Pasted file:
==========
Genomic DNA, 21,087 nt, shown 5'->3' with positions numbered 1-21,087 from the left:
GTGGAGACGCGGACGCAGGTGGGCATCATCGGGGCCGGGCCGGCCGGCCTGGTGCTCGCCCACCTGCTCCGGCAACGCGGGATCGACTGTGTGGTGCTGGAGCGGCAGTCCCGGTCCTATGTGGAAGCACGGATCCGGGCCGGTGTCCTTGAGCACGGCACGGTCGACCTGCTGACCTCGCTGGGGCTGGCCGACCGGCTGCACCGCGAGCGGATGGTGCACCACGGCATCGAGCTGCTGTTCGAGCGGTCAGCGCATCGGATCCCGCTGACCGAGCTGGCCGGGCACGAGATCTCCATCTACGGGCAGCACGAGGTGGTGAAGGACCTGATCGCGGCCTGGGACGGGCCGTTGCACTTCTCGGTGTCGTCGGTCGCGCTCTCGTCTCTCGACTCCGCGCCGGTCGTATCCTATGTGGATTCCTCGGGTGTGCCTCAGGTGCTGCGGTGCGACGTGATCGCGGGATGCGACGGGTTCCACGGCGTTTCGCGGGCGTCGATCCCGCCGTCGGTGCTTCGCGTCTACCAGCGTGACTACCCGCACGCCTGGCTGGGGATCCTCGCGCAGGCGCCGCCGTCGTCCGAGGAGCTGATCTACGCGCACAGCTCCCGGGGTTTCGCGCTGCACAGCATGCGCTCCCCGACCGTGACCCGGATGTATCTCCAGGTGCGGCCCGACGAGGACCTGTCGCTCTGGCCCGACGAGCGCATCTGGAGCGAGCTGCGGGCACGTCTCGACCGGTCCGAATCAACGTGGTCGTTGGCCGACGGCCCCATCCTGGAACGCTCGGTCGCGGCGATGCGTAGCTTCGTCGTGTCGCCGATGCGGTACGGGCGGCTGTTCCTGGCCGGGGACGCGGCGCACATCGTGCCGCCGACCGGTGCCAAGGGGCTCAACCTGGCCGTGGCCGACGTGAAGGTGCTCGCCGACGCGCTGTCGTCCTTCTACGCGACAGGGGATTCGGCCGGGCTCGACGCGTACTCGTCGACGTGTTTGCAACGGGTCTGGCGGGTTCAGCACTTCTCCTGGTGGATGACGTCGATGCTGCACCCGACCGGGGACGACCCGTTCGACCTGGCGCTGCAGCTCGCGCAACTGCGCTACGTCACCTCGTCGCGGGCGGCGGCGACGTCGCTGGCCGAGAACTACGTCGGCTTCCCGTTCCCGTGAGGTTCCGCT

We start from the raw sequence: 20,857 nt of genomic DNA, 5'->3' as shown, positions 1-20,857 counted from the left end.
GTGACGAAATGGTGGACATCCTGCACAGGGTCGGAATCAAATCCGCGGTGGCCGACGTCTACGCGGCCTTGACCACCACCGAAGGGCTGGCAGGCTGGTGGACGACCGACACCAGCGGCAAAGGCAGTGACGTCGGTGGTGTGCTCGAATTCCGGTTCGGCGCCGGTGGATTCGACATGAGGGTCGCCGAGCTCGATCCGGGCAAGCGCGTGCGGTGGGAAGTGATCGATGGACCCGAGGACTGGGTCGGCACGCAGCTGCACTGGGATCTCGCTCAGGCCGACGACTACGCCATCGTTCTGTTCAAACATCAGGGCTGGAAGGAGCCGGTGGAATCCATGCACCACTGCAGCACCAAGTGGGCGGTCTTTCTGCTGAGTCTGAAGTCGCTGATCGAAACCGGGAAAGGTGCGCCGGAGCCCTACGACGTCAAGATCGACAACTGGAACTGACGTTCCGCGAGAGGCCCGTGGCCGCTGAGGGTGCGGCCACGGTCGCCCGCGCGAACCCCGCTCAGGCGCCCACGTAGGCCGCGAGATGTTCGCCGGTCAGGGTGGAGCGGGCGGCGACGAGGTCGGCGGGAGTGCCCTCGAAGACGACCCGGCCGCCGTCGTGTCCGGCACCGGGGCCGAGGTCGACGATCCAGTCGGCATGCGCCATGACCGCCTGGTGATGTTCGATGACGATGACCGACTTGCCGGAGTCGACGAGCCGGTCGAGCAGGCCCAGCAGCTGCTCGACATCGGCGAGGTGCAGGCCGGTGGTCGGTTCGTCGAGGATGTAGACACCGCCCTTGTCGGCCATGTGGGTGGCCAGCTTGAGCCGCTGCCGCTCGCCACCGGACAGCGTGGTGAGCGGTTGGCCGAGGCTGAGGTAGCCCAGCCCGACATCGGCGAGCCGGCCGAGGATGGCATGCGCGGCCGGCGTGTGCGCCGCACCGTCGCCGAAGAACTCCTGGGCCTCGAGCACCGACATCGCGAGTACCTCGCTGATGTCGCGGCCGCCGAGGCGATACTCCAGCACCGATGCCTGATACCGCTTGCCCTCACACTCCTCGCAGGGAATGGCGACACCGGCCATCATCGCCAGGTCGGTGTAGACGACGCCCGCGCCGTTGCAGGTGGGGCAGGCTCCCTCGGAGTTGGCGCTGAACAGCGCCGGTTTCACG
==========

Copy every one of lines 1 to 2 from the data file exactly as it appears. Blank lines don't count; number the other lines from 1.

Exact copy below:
Genomic DNA, 21,087 nt, shown 5'->3' with positions numbered 1-21,087 from the left:
GTGGAGACGCGGACGCAGGTGGGCATCATCGGGGCCGGGCCGGCCGGCCTGGTGCTCGCCCACCTGCTCCGGCAACGCGGGATCGACTGTGTGGTGCTGGAGCGGCAGTCCCGGTCCTATGTGGAAGCACGGATCCGGGCCGGTGTCCTTGAGCACGGCACGGTCGACCTGCTGACCTCGCTGGGGCTGGCCGACCGGCTGCACCGCGAGCGGATGGTGCACCACGGCATCGAGCTGCTGTTCGAGCGGTCAGCGCATCGGATCCCGCTGACCGAGCTGGCCGGGCACGAGATCTCCATCTACGGGCAGCACGAGGTGGTGAAGGACCTGATCGCGGCCTGGGACGGGCCGTTGCACTTCTCGGTGTCGTCGGTCGCGCTCTCGTCTCTCGACTCCGCGCCGGTCGTATCCTATGTGGATTCCTCGGGTGTGCCTCAGGTGCTGCGGTGCGACGTGATCGCGGGATGCGACGGGTTCCACGGCGTTTCGCGGGCGTCGATCCCGCCGTCGGTGCTTCGCGTCTACCAGCGTGACTACCCGCACGCCTGGCTGGGGATCCTCGCGCAGGCGCCGCCGTCGTCCGAGGAGCTGATCTACGCGCACAGCTCCCGGGGTTTCGCGCTGCACAGCATGCGCTCCCCGACCGTGACCCGGATGTATCTCCAGGTGCGGCCCGACGAGGACCTGTCGCTCTGGCCCGACGAGCGCATCTGGAGCGAGCTGCGGGCACGTCTCGACCGGTCCGAATCAACGTGGTCGTTGGCCGACGGCCCCATCCTGGAACGCTCGGTCGCGGCGATGCGTAGCTTCGTCGTGTCGCCGATGCGGTACGGGCGGCTGTTCCTGGCCGGGGACGCGGCGCACATCGTGCCGCCGACCGGTGCCAAGGGGCTCAACCTGGCCGTGGCCGACGTGAAGGTGCTCGCCGACGCGCTGTCGTCCTTCTACGCGACAGGGGATTCGGCCGGGCTCGACGCGTACTCGTCGACGTGTTTGCAACGGGTCTGGCGGGTTCAGCACTTCTCCTGGTGGATGACGTCGATGCTGCACCCGACCGGGGACGACCCGTTCGACCTGGCGCTGCAGCTCGCGCAACTGCGCTACGTCACCTCGTCGCGGGCGGCGGCGACGTCGCTGGCCGAGAACTACGTCGGCTTCCCGTTCCCGTGAGGTTCCGCT